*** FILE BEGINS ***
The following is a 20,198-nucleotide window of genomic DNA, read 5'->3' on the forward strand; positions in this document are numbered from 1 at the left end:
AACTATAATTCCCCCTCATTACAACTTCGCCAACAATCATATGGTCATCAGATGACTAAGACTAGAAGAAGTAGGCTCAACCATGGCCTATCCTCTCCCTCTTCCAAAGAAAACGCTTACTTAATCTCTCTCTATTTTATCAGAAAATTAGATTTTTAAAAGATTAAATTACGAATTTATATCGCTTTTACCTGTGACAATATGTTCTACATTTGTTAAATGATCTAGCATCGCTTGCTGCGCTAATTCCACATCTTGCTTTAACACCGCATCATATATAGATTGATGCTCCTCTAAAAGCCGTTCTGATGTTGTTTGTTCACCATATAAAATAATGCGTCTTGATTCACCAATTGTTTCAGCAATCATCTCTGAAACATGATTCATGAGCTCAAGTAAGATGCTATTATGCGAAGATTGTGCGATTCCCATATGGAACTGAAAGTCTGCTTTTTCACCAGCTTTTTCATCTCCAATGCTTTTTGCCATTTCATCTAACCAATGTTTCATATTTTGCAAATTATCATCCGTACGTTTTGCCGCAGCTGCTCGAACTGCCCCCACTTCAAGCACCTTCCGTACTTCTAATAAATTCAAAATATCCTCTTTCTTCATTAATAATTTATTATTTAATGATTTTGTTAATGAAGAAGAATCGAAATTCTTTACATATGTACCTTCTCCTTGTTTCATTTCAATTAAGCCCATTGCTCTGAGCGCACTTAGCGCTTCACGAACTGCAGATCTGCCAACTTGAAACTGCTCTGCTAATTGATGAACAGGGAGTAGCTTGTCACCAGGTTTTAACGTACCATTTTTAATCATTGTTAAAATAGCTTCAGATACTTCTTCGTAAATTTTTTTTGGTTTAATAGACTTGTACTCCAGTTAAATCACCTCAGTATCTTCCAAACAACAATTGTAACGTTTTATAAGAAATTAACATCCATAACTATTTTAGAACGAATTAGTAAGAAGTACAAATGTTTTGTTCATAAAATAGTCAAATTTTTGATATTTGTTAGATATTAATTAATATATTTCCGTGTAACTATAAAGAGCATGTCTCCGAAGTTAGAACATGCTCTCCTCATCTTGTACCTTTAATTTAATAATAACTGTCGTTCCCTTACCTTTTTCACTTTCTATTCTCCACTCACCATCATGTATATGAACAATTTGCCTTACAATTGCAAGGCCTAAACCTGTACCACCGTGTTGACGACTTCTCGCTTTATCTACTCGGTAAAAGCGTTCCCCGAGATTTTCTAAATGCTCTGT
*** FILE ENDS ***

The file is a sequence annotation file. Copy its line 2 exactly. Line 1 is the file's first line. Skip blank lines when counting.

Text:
AACTATAATTCCCCCTCATTACAACTTCGCCAACAATCATATGGTCATCAGATGACTAAGACTAGAAGAAGTAGGCTCAACCATGGCCTATCCTCTCCCTCTTCCAAAGAAAACGCTTACTTAATCTCTCTCTATTTTATCAGAAAATTAGATTTTTAAAAGATTAAATTACGAATTTATATCGCTTTTACCTGTGACAATATGTTCTACATTTGTTAAATGATCTAGCATCGCTTGCTGCGCTAATTCCACATCTTGCTTTAACACCGCATCATATATAGATTGATGCTCCTCTAAAAGCCGTTCTGATGTTGTTTGTTCACCATATAAAATAATGCGTCTTGATTCACCAATTGTTTCAGCAATCATCTCTGAAACATGATTCATGAGCTCAAGTAAGATGCTATTATGCGAAGATTGTGCGATTCCCATATGGAACTGAAAGTCTGCTTTTTCACCAGCTTTTTCATCTCCAATGCTTTTTGCCATTTCATCTAACCAATGTTTCATATTTTGCAAATTATCATCCGTACGTTTTGCCGCAGCTGCTCGAACTGCCCCCACTTCAAGCACCTTCCGTACTTCTAATAAATTCAAAATATCCTCTTTCTTCATTAATAATTTATTATTTAATGATTTTGTTAATGAAGAAGAATCGAAATTCTTTACATATGTACCTTCTCCTTGTTTCATTTCAATTAAGCCCATTGCTCTGAGCGCACTTAGCGCTTCACGAACTGCAGATCTGCCAACTTGAAACTGCTCTGCTAATTGATGAACAGGGAGTAGCTTGTCACCAGGTTTTAACGTACCATTTTTAATCATTGTTAAAATAGCTTCAGATACTTCTTCGTAAATTTTTTTTGGTTTAATAGACTTGTACTCCAGTTAAATCACCTCAGTATCTTCCAAACAACAATTGTAACGTTTTATAAGAAATTAACATCCATAACTATTTTAGAACGAATTAGTAAGAAGTACAAATGTTTTGTTCATAAAATAGTCAAATTTTTGATATTTGTTAGATATTAATTAATATATTTCCGTGTAACTATAAAGAGCATGTCTCCGAAGTTAGAACATGCTCTCCTCATCTTGTACCTTTAATTTAATAATAACTGTCGTTCCCTTACCTTTTTCACTTTCTATTCTCCACTCACCATCATGTATATGAACAATTTGCCTTACAATTGCAAGGCCTAAACCTGTACCACCGTGTTGACGACTTCTCGCTTTATCTACTCGGTAAAAGCGTTCCCCGAGATTTTCTAAATGCTCTGT